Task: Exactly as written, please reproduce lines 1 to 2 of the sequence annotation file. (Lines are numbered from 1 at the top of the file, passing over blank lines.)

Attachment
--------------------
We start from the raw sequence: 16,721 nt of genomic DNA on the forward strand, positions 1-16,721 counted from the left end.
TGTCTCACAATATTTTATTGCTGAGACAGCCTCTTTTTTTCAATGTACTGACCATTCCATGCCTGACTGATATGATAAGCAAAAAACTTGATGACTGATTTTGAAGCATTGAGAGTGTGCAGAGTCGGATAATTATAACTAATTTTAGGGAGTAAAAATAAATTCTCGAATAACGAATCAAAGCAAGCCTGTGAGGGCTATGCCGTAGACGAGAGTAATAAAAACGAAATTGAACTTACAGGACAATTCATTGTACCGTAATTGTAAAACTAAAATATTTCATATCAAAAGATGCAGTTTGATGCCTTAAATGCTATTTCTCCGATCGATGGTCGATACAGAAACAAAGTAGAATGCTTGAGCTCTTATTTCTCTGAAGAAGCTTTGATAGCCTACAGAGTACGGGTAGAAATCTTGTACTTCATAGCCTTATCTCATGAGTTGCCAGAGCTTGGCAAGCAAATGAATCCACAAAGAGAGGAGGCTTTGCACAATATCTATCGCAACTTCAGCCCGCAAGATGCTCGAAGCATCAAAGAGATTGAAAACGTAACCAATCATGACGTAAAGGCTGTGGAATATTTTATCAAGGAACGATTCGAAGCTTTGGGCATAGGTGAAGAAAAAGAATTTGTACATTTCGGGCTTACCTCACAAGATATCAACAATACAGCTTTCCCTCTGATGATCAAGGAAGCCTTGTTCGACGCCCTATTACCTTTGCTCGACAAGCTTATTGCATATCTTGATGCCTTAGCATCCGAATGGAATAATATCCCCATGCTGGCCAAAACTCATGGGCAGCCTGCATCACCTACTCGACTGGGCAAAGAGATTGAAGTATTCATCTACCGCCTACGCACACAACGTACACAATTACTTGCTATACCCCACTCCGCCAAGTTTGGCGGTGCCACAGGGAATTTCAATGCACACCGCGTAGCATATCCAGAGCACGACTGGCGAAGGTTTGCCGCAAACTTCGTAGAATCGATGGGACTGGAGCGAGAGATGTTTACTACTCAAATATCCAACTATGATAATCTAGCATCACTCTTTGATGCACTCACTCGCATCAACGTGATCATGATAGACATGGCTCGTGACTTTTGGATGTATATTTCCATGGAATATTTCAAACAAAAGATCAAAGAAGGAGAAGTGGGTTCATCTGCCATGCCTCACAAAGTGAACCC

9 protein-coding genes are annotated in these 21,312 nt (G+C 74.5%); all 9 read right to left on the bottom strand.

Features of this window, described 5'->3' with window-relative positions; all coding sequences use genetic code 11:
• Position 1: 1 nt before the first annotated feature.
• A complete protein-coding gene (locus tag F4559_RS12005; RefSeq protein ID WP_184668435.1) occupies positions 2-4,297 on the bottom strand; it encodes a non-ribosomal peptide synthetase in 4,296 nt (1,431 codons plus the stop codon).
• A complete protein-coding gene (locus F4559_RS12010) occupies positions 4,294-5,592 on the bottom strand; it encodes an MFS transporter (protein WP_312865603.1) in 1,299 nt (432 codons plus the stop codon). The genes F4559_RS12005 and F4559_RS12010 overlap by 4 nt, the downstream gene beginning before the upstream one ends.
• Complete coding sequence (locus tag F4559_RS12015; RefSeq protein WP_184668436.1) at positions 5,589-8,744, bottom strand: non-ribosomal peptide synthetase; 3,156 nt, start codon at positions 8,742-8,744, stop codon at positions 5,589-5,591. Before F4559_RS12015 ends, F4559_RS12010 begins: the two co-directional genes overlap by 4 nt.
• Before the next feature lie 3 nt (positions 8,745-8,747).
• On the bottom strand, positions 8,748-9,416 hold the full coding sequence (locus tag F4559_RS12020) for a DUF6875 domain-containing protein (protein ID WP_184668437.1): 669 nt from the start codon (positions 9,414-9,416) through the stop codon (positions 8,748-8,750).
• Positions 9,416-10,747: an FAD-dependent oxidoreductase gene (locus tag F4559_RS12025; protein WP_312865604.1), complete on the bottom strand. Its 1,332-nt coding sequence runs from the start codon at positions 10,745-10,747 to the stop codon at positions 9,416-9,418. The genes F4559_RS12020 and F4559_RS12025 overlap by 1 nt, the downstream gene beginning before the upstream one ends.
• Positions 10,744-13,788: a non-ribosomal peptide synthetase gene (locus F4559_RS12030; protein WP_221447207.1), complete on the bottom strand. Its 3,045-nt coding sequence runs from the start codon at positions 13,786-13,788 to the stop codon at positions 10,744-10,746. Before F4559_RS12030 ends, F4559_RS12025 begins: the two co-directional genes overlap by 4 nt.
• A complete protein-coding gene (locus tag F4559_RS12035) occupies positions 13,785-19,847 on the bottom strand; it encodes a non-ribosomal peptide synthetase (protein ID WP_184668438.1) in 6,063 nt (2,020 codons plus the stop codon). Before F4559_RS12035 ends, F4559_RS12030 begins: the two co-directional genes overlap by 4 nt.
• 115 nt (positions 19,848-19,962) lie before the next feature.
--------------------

We start from the raw sequence: 16,721 nt of genomic DNA on the forward strand, positions 1-16,721 counted from the left end.
TGTCTCACAATATTTTATTGCTGAGACAGCCTCTTTTTTTCAATGTACTGACCATTCCATGCCTGACTGATATGATAAGCAAAAAACTTGATGACTGATTTTGAAGCATTGAGAGTGTGCAGAGTCGGATAATTATAACTAATTTTAGGGAGTAAAAATAAATTCTCGAATAACGAATCAAAGCAAGCCTGTGAGGGCTATGCCGTAGACGAGAGTAATAAAAACGAAATTGAACTTACAGGACAATTCATTGTACCGTAATTGTAAAACTAAAATATTTCATATCAAAAGATGCAGTTTGATGCCTTAAATGCTATTTCTCCGATCGATGGTCGATACAGAAACAAAGTAGAATGCTTGAGCTCTTATTTCTCTGAAGAAGCTTTGATAGCCTACAGAGTACGGGTAGAAATCTTGTACTTCATAGCCTTATCTCATGAGTTGCCAGAGCTTGGCAAGCAAATGAATCCACAAAGAGAGGAGGCTTTGCACAATATCTATCGCAACTTCAGCCCGCAAGATGCTCGAAGCATCAAAGAGATTGAAAACGTAACCAATCATGACGTAAAGGCTGTGGAATATTTTATCAAGGAACGATTCGAAGCTTTGGGCATAGGTGAAGAAAAAGAATTTGTACATTTCGGGCTTACCTCACAAGATATCAACAATACAGCTTTCCCTCTGATGATCAAGGAAGCCTTGTTCGACGCCCTATTACCTTTGCTCGACAAGCTTATTGCATATCTTGATGCCTTAGCATCCGAATGGAATAATATCCCCATGCTGGCCAAAACTCATGGGCAGCCTGCATCACCTACTCGACTGGGCAAAGAGATTGAAGTATTCATCTACCGCCTACGCACACAACGTACACAATTACTTGCTATACCCCACTCCGCCAAGTTTGGCGGTGCCACAGGGAATTTCAATGCACACCGCGTAGCATATCCAGAGCACGACTGGCGAAGGTTTGCCGCAAACTTCGTAGAATCGATGGGACTGGAGCGAGAGATGTTTACTACTCAAATATCCAACTATGATAATCTAGCATCACTCTTTGATGCACTCACTCGCATCAACGTGATCATGATAGACATGGCTCGTGACTTTTGGATGTATATTTCCATGGAATATTTCAAACAAAAGATCAAAGAAGGAGAAGTGGGTTCATCTGCCATGCCTCACAAAGTGAACCC